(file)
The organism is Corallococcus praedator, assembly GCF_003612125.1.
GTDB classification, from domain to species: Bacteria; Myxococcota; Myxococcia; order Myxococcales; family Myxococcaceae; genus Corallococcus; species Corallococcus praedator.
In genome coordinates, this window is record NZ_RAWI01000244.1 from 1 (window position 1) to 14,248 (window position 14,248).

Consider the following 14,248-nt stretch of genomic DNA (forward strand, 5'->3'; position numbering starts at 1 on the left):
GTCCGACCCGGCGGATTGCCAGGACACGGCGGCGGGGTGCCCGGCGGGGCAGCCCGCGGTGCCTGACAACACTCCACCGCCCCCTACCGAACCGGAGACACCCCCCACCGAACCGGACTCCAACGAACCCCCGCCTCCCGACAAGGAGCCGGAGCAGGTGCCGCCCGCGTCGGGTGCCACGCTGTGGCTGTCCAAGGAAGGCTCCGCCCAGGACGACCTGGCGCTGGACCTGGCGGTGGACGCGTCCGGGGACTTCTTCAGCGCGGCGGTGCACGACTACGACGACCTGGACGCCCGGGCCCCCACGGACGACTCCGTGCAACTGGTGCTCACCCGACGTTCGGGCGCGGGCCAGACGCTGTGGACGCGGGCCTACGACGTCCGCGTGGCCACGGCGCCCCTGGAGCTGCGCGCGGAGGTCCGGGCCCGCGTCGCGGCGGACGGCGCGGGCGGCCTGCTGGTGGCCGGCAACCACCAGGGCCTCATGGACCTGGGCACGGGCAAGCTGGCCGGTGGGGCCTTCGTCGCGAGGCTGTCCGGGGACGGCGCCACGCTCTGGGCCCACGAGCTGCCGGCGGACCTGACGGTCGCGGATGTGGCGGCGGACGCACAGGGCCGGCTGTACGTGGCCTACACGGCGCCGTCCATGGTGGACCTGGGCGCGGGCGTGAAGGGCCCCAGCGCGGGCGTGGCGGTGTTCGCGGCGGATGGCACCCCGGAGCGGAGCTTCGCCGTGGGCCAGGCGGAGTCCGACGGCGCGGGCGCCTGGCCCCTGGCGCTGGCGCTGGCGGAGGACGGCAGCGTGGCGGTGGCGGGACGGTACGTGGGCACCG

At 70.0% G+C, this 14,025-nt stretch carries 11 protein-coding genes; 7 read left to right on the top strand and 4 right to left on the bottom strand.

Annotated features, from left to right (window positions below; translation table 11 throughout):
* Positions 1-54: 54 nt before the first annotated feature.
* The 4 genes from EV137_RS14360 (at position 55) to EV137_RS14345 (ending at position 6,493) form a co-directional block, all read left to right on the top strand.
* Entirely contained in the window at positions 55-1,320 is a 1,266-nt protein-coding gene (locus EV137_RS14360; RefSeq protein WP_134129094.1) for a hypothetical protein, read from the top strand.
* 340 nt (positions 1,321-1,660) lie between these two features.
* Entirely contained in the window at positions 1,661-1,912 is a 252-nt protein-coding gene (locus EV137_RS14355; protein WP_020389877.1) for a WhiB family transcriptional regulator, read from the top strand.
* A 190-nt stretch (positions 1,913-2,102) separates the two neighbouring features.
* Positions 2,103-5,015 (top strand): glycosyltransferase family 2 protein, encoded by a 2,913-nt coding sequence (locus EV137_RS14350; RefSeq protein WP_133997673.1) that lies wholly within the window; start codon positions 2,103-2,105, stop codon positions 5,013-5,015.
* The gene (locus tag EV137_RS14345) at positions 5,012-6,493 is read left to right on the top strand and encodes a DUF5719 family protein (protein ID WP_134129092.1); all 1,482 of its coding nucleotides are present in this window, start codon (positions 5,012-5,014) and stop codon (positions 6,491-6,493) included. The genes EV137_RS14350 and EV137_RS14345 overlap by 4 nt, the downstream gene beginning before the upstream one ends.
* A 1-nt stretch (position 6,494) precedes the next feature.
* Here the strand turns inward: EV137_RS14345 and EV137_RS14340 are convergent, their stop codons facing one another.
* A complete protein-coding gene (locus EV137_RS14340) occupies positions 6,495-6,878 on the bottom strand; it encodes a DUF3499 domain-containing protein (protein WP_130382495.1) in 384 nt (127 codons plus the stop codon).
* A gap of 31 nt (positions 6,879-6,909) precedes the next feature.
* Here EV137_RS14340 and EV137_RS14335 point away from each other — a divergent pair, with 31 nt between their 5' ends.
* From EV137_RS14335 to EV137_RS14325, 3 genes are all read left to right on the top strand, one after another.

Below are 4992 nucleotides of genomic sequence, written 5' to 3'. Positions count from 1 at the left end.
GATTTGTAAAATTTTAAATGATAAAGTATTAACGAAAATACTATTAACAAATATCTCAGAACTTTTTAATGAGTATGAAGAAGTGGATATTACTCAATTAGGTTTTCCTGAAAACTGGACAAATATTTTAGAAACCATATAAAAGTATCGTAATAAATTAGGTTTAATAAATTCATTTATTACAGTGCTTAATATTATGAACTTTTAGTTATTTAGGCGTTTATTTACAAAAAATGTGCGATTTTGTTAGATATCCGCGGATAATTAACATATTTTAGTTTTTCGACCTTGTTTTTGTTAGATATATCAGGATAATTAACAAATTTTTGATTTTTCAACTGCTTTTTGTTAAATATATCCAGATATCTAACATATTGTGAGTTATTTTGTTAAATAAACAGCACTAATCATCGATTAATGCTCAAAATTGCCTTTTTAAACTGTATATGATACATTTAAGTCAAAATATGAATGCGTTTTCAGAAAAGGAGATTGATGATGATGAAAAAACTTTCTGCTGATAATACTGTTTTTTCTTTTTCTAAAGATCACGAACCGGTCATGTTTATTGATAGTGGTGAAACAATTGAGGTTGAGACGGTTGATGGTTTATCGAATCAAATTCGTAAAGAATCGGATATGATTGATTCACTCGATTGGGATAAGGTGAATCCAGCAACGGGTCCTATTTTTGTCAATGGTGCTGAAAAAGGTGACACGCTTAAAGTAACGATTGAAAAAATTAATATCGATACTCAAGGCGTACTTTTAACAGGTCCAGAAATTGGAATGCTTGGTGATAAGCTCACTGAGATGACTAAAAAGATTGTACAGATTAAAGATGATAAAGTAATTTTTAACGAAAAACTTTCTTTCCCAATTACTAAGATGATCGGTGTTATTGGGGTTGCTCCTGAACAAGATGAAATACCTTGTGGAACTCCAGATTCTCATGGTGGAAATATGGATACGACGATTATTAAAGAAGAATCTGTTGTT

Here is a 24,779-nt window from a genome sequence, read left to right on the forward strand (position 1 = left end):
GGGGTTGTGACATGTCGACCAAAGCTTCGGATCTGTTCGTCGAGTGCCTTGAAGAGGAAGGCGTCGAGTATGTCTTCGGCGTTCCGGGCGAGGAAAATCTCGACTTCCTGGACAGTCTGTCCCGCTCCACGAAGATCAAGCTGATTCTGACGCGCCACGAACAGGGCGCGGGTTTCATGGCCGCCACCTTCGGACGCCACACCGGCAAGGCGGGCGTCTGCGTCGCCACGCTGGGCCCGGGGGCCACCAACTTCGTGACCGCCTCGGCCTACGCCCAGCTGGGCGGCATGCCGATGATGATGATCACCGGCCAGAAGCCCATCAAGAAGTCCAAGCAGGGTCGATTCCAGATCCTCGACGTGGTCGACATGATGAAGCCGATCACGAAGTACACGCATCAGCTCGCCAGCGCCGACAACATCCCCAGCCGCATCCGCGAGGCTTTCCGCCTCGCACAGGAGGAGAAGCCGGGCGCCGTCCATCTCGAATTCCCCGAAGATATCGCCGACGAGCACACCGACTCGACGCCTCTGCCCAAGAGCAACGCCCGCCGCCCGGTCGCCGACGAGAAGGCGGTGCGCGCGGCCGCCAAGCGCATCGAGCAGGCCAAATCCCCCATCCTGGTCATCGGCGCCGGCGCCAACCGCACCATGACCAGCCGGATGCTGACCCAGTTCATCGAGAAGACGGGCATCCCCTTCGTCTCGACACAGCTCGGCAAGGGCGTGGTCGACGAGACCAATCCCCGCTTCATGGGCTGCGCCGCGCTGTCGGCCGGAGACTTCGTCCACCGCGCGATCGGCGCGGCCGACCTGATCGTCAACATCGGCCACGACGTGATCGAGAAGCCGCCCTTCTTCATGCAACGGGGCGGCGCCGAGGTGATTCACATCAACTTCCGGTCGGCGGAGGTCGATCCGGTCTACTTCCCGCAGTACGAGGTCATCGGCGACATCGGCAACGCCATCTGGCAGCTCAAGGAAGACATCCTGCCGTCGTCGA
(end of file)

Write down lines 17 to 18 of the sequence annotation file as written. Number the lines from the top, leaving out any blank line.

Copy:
* Here the strand turns inward: EV137_RS14345 and EV137_RS14340 are convergent, their stop codons facing one another.
* A complete protein-coding gene (locus EV137_RS14340) occupies positions 6,495-6,878 on the bottom strand; it encodes a DUF3499 domain-containing protein (protein WP_130382495.1) in 384 nt (127 codons plus the stop codon).